England’s magic is dwindling. It is a matter of great concern to the members of the Royal Society of Unnatural Philosophers, and contributes to the finger pointing, rumour mongering, and agitation in the ranks that is complicating the work of the one man who has a chance of actually doing something about it: the new Sorcerer Royal, Zacharias Wythe.
The diminishing magic is not the only cause of the general unhappiness. Despite being raised by the late Sir Stephen Wythe and his wife as if he was their own son, Zacharias is indisputably a Black man, born into slavery and freed by Sir Stephen. Nor does Zacharias have a familiar, a fact that is perhaps even more shocking. The Presiding Committee of the Society has accepted Zacharias as Sorcerer Royal—they had little choice after the Fairy King vouched for his qualifications—but even they do not know what happened on the night the previous Sorcerer Royal, Sir Stephen, died, or what became of his familiar. There is gossip that things are not as they should be, and of course they aren’t, but not in any way the gossips could have imagined.
Adding to Zacharias’s woes, the British government is pressuring him to use his magic in the war against Napoleon, despite a long-standing agreement with the French sorcieres to remain disengaged; no sorcerer on either side wants the Mutually Assured Destruction that would follow their participation.
Zacharias didn’t even want to be Sorcerer Royal. His passion is for scholarship, not politics. He already has far too much on his mind when he acquires an apprentice, the troublesome, independent, and highly unconventional Miss Prunella Gentleman.
The first few chapters of Zen Cho’s Sorcerer to the Crown are engaging but not overly exciting, especially as it takes a while to become comfortable with the author’s writing style. My interest in the story intensified considerably when the biracial Prunella is introduced. Self-taught and original, her organic magic is a match for Zacharias’s carefully studied and controlled spellcraft. And that’s even before her actions upend the stuffy and very privileged white male world of English magic.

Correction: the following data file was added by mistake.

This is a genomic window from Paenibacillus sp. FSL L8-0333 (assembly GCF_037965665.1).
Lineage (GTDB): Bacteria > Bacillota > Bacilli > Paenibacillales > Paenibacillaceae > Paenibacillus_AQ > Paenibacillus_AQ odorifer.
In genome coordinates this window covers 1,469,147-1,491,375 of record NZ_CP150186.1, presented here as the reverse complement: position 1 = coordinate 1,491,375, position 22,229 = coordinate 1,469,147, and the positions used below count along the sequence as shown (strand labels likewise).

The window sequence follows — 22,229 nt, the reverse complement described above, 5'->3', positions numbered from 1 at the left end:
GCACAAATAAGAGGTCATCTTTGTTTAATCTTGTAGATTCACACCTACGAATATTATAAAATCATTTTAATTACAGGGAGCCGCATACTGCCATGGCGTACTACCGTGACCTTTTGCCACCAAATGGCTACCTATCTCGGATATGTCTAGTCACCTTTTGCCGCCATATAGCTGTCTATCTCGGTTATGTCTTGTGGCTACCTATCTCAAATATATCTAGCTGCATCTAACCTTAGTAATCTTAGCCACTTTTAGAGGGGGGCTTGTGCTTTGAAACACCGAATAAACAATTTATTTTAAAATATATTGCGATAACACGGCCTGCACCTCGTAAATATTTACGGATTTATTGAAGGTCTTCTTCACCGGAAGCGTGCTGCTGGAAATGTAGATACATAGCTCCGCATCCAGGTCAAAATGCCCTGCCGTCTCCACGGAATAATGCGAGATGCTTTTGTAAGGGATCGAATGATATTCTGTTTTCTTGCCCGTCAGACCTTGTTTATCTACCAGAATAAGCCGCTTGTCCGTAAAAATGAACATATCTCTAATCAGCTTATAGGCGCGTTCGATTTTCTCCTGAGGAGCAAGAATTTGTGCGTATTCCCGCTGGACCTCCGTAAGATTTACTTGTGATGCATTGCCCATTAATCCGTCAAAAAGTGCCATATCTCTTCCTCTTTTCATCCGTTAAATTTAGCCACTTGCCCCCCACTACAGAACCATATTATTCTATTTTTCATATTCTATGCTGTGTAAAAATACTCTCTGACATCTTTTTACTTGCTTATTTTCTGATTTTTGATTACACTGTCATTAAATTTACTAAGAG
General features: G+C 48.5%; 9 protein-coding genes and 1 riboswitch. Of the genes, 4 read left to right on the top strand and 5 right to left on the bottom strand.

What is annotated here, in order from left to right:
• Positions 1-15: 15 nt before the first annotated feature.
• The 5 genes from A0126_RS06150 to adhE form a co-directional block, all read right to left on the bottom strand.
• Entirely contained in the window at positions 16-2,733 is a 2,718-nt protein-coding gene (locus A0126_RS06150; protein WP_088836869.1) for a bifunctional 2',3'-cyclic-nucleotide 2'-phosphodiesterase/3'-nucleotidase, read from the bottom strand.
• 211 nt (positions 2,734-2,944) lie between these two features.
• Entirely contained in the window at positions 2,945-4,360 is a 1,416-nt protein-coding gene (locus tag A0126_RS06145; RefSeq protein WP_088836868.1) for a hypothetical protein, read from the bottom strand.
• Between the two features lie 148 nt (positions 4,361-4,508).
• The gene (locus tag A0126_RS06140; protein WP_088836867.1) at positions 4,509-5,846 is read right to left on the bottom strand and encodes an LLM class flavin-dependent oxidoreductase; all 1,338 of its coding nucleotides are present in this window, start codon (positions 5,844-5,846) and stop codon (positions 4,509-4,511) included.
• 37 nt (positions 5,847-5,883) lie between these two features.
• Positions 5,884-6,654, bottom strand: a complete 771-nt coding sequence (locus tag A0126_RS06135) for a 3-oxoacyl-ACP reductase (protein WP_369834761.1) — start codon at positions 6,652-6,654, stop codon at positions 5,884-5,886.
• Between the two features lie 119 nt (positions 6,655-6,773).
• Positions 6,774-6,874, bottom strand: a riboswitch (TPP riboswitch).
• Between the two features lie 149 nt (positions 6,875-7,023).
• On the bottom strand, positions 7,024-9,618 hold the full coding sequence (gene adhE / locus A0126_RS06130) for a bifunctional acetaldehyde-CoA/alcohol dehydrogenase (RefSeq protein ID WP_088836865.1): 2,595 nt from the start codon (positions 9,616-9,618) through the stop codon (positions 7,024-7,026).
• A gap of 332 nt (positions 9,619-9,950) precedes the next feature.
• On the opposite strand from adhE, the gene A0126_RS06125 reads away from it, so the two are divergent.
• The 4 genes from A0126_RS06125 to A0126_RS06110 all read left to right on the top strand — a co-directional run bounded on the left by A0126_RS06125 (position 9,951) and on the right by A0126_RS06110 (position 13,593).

Prunella is a treat: active, intelligent, competent, ruthless, and not in the least intimidated by pompous bullies. Zacharias is equally appealing: polite, principled, and courageous. They are the sort of characters you might find in one of Georgette Heyer’s novels (ignoring Heyer’s racism). Heyer’s Regency romances are an obvious influence, as is Susanna Clarke’s Jonathan Strange and Mr Norell, although Sorcerer to the Crown moves along at a much faster pace than that doorstop, lovely as it is. (Comparisons between the two are inevitable, with some reviewers expressing disdain for one or the other. Me, I like them both, for different reasons, and see no need to judge either one “better.” They just suit different moods.) I also see some parallels to Naomi Novik’s Uprooted, with its friction between the rule-bound male magician and the intuitive female, although I am grateful that this story has a more believable romance.
The plot is a bit convoluted, involving someone blocking the flow of magic to put diplomatic pressure on the British, without anyone actually informing the British why the blockage is in place. (Nice touch there about diplomatic miscommunications.) Some of the machinations and plot twists were so far-fetched as to have me rolling my eyes, but that didn’t stop me from getting engrossed in it. The book touches on some tough subjects—racism, sexism, colonialism among them—but the tone is breezy and light-hearted. I thoroughly enjoyed this clean, funny romp.